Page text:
It is impossible to overestimate the impact of the Pope’s visit on the United States, and the way he has inspired all of us who hope and work for repeal of the death penalty. His words to Congress will not soon be forgotten:
The yardstick we use for others will be the yardstick which time will use for us. The Golden Rule reminds us of our responsibility to protect and defend human life at every stage of its development. This conviction has led me, from the beginning of my ministry, to advocate at different levels for the global abolition of the death penalty. I am convinced that this way is the best, since every life is sacred, every human person is endowed with an inalienable dignity, and society can only benefit from the rehabilitation of those convicted of crimes. Recently my brother bishops here in the United States renewed their call for the abolition of the death penalty. Not only do I support them, but I also offer encouragement to all those who are convinced that a just and necessary punishment must never exclude the dimension of hope and the goal of rehabilitation.
And his words to the inmates at the Curran Fromhold Correctional Facility, while not directed at the death penalty, carried a message irreconcilable with the ultimate punishment:
This time in your life can only have one purpose: to give you a hand in getting back on the right road, to give you a hand to help you rejoin society. All of us are part of that effort, all of us are invited to encourage, help and enable your rehabilitation. A rehabilitation which everyone seeks and desires: inmates and their families, correctional authorities, social and educational programs. A rehabilitation which benefits and elevates the morale of the entire community.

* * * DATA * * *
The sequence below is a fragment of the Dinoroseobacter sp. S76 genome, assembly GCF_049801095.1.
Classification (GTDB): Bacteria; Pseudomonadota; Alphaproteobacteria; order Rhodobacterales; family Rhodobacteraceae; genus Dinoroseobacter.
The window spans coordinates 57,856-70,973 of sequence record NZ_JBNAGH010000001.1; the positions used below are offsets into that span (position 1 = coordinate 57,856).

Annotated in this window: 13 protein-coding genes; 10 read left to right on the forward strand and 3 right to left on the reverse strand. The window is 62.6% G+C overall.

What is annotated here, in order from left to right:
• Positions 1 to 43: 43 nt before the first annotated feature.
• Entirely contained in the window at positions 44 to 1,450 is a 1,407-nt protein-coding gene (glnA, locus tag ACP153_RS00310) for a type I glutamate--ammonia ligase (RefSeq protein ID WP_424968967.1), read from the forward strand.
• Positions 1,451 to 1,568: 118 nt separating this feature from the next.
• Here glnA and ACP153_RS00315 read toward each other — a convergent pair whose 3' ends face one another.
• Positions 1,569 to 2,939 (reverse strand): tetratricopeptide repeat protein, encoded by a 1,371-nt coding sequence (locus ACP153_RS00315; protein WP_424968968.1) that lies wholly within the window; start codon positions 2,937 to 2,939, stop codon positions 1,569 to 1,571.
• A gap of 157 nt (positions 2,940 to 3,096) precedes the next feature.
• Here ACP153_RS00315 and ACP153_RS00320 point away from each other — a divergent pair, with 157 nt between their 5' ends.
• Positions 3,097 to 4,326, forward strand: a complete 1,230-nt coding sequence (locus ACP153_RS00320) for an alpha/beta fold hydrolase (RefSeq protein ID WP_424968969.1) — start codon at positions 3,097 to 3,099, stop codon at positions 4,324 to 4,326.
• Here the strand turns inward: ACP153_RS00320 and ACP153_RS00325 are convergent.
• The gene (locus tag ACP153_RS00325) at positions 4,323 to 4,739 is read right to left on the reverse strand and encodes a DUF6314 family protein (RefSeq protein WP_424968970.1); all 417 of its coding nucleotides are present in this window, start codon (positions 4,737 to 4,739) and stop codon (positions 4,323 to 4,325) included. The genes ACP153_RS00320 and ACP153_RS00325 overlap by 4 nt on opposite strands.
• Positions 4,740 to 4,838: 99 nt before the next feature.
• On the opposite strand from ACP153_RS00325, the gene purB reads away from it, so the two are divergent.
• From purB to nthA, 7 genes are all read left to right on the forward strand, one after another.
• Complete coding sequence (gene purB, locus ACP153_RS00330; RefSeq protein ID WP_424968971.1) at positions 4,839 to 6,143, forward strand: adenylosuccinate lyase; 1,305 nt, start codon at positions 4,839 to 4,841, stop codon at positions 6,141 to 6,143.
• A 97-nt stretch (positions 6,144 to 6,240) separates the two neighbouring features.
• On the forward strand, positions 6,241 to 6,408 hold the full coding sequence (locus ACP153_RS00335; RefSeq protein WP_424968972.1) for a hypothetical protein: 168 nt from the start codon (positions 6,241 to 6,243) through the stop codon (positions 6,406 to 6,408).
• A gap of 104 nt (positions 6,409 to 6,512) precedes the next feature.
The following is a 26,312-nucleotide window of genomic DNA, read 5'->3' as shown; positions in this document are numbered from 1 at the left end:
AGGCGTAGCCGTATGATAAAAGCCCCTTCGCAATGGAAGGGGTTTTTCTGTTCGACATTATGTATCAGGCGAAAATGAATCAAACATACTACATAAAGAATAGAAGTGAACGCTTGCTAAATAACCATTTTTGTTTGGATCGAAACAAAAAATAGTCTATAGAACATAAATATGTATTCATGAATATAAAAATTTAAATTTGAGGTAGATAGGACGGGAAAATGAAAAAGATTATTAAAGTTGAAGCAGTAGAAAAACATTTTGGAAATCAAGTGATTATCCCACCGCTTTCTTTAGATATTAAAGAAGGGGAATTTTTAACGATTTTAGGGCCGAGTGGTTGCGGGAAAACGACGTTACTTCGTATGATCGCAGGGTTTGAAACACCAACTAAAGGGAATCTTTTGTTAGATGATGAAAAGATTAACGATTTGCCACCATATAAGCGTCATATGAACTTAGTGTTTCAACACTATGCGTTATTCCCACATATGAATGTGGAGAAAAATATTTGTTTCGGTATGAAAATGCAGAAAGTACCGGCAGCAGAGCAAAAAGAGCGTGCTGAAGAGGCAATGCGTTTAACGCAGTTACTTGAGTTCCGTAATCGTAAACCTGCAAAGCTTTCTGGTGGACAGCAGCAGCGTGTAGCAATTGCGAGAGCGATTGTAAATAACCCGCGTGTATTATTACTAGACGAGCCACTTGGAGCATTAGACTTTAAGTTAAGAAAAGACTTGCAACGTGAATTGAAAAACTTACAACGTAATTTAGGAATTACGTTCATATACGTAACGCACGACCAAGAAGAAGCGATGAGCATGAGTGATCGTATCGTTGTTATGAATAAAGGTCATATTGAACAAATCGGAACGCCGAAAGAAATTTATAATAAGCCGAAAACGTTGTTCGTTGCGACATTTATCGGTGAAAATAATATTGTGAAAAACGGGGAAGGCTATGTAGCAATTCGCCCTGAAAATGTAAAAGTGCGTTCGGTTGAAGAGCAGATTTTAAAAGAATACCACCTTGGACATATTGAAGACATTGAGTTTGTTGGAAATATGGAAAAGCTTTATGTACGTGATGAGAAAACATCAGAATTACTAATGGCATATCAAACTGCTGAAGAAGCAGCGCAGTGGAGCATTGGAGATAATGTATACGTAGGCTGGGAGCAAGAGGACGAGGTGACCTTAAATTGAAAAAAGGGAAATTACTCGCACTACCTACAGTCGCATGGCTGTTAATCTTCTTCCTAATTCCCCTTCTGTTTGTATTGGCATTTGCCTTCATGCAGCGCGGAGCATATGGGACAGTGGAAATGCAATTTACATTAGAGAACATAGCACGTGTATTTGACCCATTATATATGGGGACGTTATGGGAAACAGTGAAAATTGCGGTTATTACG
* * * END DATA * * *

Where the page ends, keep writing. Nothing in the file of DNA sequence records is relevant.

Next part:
The Pope’s visit came only one day after Justice Scalia, at a small college in Memphis, Tennessee, remarked that he “wouldn’t be surprised” if the United States Supreme Court found the death penalty unconstitutional. Scalia, in turn, was referencing the dissent by Justice Breyer and Ginsburg in the Glossip opinion only a few months earlier. It is hard not to hear the dominoes falling, one by one, on capital punishment.
The Curran Fromhold speech, like every event on the Pope’s itinerary, was well attended by civic leaders. Among the attendees was Seth Williams, the District Attorney of Philadelphia, one of a rapidly diminishing number of prosecutors in the entire United States still regularly seeking the death penalty and, like Justice Scalia, a Catholic. Was he listening to the Pope’s message? Judging by his tweets – “Powerful words from @Pontifex redemption, forgiveness, mercy, justice, hope and love. #PopeInPhilly” – it sounds like he was. If so, is he willing to forego the punishment that a huge majority of the civilized world has already put behind it? Only time will tell.
When the Pope spoke to the inmates at Curran Fromhold, he recognized that for them “it is a difficult time, one full of struggles.” For us, too. Change never comes easy personally or politically; and if we want to achieve the goal of a more humane criminal justice system, we must struggle to be heard. The Pope’s visit is nothing less than a call to action.